The day is fast approaching when a Ford-class aircraft carrier will set sail armed with F-35C stealth fighter jets, bringing an as of yet unprecedented combat capability to warfare. What might this mean? Will it truly give the U.S. Navy an edge over major power rivals in terms of reach, attack pace and overall power projection? Potentially.
Simply put, some of the main attributes likely to define any margin of difference are speed, stealth and range.
The deck of a Ford-class aircraft carrier is much bigger than a Nimitz-class aircraft carrier, allowing for a faster operational tempo of air attacks. The sortie rate can be as much as 33 percent higher on a Ford-class aircraft carrier, and there is space for more airplanes. Of potentially greater concern, the electric weapons elevators enable fast refueling and rearming of fighter aircraft, which massively upticks the attack operational tempo. The faster re-arming will enable F-35 jets to load up with weapons much faster before taking off again on a new mission.
Then there is the element of stealth. The F-35C jet is a first of its kind. It is the only carrier-launched stealth fighter in existence, something which brings paradigm-changing attack options. Prior to the arrival of the F-35C jet, stealth attacks upon enemy air defenses needed to be launched from a fixed land site, which is not only likely to be known to an enemy but limited in terms of range or angle of attack. An ocean-launched F-35C jet, however, can attack from multiple points at sea at varying distances and varying points of entry. There are likely some areas that fixed-wing stealth bombers might not be able to reach without the use of a non-stealthy tanker. Attacks launched by sending F-35 jets into Russia would require the use of fixed sites in Eastern Europe or the Baltics; F-35 jet attacks in the Pacific region would likely need to start from Guam, Japan or Australia.
The ability to project stealth from a maritime environment is of particular relevance in the Pacific region given high-risk areas such as the South China Sea, Senkaku Islands and other coastal areas in the region. Also, other than some places within Southeast Asia, Japan or India to the West, there are not areas from which to attack China that would be unknown to Chinese defenders in position to counterattack. Launching F-35 jets from the ocean, however, might give U.S. forces much better odds against Chinese air defenses in terms of establishing air superiority and opening up an air corridor for further attacks.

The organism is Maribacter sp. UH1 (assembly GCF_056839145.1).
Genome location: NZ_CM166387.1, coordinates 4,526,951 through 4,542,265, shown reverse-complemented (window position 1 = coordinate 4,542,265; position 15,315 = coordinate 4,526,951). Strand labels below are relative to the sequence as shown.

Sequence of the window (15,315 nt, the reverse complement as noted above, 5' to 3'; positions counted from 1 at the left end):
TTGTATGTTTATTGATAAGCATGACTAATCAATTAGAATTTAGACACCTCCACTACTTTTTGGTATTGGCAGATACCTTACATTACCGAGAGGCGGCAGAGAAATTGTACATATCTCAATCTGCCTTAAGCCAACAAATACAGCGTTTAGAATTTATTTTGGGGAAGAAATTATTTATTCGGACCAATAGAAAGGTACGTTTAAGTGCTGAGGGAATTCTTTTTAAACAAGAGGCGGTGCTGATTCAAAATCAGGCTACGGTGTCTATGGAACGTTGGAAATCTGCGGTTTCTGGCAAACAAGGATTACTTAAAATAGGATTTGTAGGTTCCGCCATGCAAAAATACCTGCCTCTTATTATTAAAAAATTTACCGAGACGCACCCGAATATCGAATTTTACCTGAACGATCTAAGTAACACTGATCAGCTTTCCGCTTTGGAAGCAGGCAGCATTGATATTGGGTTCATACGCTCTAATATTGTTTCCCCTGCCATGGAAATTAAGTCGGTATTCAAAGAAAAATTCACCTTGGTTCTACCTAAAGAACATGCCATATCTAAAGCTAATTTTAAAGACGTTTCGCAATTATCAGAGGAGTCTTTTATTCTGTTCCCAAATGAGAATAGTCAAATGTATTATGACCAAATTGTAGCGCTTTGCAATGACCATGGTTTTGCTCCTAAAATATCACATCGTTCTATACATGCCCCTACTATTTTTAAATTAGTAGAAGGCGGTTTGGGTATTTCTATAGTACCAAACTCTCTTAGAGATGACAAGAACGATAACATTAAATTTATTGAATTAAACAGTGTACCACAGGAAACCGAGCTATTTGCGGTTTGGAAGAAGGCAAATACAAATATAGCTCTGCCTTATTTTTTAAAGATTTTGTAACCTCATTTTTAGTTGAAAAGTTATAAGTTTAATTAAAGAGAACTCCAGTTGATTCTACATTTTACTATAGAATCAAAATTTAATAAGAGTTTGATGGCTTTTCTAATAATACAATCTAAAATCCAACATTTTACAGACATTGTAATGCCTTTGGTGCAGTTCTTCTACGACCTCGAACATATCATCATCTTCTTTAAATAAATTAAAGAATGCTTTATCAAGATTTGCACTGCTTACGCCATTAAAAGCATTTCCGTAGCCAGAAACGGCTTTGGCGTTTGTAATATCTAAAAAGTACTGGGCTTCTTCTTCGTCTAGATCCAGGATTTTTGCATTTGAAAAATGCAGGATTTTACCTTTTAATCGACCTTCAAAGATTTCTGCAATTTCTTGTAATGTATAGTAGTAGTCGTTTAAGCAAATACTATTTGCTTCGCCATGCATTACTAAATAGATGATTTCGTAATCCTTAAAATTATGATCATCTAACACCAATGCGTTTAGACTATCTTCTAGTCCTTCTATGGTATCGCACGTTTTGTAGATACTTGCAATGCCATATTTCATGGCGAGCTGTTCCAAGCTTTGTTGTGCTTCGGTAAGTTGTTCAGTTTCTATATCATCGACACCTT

Pretty much any engagement between the United States and Russia or China would likely be determined to a large capacity in the air. That is why multiplying stealthy airpower and long-range sensors through maritime use of an F-35 jet is important. It completely changes the air combat equation. Older jets, like the F-22 Raptors would need to launch from land sites to support the mission. The F-35 jet’s drone-like intelligence, surveillance and reconnaissance (ISR) ability and its sheer sensor range can also bring a yet-to-exist advantage. For example, long-range targeting and electro-optical infrared sensors onboard the F-35C jet can operate as aerial ISR nodes able to detect and relay threat data back to surface ships. It can also relay that data to nearby drones or even land-based radar nodes and fire positions. The Navy has already tested the F-35 jet’s capabilities by using it as an aerial gateway to detect incoming anti-ship missiles from beyond the horizon and enable ship commanders to launch an SM-6 interceptor missile from much safer stand-off ranges.
There is yet another factor weighing upon the impact of an F-35C and Ford-class synergy, and that is the emergence of the MQ-25 Stingray refueler drone. Once operational, this carrier-launched air refueler will potentially double the combat attack radius of carrier-launched F-35 jets. This is relevant because it not only offers attacking commanders new options in terms of points of attack, but it also enables carriers to project air power and attack at much greater stand-off ranges, potentially out of striking distance for China’s well-known and much-hyped carrier killer missiles.
Kris Osborn is the defense editor for the National Interest. Osborn previously served at the Pentagon as a Highly Qualified Expert with the Office of the Assistant Secretary of the Army—Acquisition, Logistics & Technology. Osborn has also worked as an anchor and on-air military specialist at national TV networks. He has appeared as a guest military expert on Fox News, MSNBC, The Military Channel, and The History Channel. He also has a Master’s Degree in Comparative Literature from Columbia University.